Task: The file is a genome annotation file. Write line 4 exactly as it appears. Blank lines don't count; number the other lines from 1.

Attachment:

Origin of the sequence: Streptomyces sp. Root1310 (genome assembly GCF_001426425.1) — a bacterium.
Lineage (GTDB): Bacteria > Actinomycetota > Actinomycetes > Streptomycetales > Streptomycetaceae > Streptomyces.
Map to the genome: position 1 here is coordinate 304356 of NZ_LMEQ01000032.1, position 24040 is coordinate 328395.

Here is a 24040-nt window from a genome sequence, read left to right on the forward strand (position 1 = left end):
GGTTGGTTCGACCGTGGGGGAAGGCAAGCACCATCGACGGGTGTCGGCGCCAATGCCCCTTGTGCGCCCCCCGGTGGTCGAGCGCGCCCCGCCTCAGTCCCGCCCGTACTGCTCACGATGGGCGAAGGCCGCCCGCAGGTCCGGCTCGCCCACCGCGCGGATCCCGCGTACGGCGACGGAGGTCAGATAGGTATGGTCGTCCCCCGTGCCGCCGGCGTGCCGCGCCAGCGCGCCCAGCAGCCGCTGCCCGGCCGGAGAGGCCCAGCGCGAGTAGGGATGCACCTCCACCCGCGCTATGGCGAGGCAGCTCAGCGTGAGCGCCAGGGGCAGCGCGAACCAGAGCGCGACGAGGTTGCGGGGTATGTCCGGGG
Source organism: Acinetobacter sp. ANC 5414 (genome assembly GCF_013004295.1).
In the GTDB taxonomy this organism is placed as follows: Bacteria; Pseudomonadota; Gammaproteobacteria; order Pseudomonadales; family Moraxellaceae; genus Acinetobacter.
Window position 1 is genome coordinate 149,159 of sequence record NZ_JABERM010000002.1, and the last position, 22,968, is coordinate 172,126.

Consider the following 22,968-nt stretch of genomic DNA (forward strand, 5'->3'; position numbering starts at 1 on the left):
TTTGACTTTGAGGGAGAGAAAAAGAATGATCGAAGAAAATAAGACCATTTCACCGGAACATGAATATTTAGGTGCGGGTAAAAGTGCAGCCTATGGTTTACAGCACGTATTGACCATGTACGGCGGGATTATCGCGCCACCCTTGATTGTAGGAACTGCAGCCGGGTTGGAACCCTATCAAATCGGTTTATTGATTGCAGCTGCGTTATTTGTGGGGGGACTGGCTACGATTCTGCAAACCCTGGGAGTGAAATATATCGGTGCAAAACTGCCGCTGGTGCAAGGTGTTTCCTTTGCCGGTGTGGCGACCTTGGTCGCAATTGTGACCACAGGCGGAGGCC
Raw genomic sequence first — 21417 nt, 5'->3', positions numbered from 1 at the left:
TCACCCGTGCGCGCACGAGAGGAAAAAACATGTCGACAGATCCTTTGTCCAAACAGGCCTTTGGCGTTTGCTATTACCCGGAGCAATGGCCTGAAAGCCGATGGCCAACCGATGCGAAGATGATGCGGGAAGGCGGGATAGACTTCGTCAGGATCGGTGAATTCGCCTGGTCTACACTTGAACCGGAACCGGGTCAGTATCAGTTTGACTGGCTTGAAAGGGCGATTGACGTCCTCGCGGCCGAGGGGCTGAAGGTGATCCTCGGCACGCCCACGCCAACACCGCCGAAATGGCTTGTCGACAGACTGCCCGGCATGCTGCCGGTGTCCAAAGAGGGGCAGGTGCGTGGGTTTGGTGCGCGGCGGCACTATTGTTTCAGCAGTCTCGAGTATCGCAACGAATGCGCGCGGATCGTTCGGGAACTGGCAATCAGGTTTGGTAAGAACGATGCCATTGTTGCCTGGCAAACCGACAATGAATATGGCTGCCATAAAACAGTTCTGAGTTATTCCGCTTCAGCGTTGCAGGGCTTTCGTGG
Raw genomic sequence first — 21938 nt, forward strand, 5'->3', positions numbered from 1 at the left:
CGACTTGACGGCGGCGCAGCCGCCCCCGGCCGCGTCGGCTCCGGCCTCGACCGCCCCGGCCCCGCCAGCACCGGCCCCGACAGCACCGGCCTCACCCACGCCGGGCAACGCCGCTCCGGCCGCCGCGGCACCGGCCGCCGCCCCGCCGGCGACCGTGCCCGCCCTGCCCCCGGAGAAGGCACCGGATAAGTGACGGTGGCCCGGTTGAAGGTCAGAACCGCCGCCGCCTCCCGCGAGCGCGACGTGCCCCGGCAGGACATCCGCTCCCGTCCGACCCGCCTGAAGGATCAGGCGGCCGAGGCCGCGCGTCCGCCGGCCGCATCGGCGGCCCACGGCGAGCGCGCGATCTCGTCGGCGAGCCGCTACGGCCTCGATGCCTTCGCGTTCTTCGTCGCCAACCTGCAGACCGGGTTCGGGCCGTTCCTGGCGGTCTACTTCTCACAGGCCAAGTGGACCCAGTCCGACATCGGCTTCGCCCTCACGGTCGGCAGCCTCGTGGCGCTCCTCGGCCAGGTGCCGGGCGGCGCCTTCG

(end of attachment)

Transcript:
Here is a 24040-nt window from a genome sequence, read left to right on the forward strand (position 1 = left end):